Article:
Background: Preoperative counseling may reduce postoperative opioid requirements; however, there is a paucity of randomized controlled trials (RCTs) demonstrating efficacy. The purpose of this study was to perform an interventional, telehealth-based RCT evaluating the effect of peri-operative counseling on quantity and duration of opioid consumption following primary total joint arthroplasty (TJA). Methods: Participants were randomized into three groups: 1. Control group, no perioperative counseling; 2. Intervention group, preoperative educational video; 3. Intervention group, preoperative educational video and postoperative acceptance and commitment therapy (ACT). Opioid consumption was evaluated daily for 14 days and at 6 weeks postoperatively. Best-case and worse-case intention to treat analyses were performed to account for non-responses. Bonferroni corrections were applied. Results: 183 participants were analyzed (63 in Group 1, 55 in Group 2, and 65 in Group 3). At 2 weeks postoperatively, there was no difference in opioid consumption between Groups 1, 2, and 3 (p>0.05 for all). At 6 weeks postoperatively, Groups 2 and 3 had consumed significantly less opioids than Group 1 (p=0.04, p<0.001) (Table 1). Group 3 participants were less likely to obtain an opioid refill relative to Group 1 participants (p=0.04). Participants in groups 2 and 3 ceased opioid consumption a median of 6 days and 2 days sooner than Group 1, respectively (p<0.001, p=0.03) (Table 2). Conclusion: Perioperative opioid counseling significantly decreases the quantity and duration of opioid consumption at 6 weeks following primary TJA. Level of Evidence: I.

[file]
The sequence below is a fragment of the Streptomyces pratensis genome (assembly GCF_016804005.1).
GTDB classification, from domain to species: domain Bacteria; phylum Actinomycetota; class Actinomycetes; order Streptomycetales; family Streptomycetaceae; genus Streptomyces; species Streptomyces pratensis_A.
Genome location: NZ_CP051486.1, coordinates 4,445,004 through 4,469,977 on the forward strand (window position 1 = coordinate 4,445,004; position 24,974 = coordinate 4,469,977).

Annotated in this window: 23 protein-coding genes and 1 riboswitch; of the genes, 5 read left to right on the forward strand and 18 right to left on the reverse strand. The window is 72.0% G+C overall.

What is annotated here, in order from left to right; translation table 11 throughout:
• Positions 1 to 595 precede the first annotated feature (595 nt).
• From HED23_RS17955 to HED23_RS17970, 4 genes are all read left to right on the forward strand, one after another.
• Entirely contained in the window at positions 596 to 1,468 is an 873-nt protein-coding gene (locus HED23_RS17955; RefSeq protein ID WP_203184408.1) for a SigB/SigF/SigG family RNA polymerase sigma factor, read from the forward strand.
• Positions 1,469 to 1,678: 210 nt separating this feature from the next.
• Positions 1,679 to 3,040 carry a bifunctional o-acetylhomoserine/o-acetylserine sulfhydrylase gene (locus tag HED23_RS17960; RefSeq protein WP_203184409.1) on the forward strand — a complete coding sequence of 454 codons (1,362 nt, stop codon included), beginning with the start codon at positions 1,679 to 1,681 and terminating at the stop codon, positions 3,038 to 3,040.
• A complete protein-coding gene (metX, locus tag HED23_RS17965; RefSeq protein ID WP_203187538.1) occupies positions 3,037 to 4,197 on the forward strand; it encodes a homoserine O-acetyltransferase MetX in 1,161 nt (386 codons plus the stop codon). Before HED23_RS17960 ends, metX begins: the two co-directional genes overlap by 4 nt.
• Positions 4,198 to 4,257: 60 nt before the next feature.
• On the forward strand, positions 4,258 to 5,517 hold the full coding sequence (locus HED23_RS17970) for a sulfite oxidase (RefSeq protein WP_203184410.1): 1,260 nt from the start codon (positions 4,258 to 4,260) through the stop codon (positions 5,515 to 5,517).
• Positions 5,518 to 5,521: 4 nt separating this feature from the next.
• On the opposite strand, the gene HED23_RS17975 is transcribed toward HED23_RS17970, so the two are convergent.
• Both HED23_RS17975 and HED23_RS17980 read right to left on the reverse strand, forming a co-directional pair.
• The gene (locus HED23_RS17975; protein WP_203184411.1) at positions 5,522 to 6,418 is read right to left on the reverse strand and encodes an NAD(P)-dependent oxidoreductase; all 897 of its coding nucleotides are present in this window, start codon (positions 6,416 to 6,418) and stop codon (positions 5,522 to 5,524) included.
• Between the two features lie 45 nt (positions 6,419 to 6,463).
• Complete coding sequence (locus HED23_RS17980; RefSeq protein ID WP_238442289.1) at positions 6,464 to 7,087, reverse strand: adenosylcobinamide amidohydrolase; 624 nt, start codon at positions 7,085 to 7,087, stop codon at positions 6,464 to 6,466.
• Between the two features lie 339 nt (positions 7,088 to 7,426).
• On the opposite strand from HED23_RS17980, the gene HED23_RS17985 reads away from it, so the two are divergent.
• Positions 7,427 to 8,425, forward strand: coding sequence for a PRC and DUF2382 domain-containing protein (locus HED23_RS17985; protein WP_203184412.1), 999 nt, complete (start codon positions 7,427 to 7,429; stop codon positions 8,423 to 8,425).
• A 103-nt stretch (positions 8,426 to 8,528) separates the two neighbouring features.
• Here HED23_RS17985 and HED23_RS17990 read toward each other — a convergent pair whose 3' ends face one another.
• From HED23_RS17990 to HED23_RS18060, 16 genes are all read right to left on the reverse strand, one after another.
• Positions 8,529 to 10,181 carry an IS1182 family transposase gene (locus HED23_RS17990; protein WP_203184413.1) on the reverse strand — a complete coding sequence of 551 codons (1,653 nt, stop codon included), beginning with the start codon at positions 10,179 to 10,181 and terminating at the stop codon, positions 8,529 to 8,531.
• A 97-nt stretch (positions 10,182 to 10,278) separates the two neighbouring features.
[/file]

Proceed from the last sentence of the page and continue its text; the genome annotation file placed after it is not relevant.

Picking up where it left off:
|Original language||English (US)|
|Number of pages||9|
|Journal||The Iowa orthopaedic journal|
|State||Published - Jun 1 2022|
- total hip arthroplasty
- total knee arthroplasty
ASJC Scopus subject areas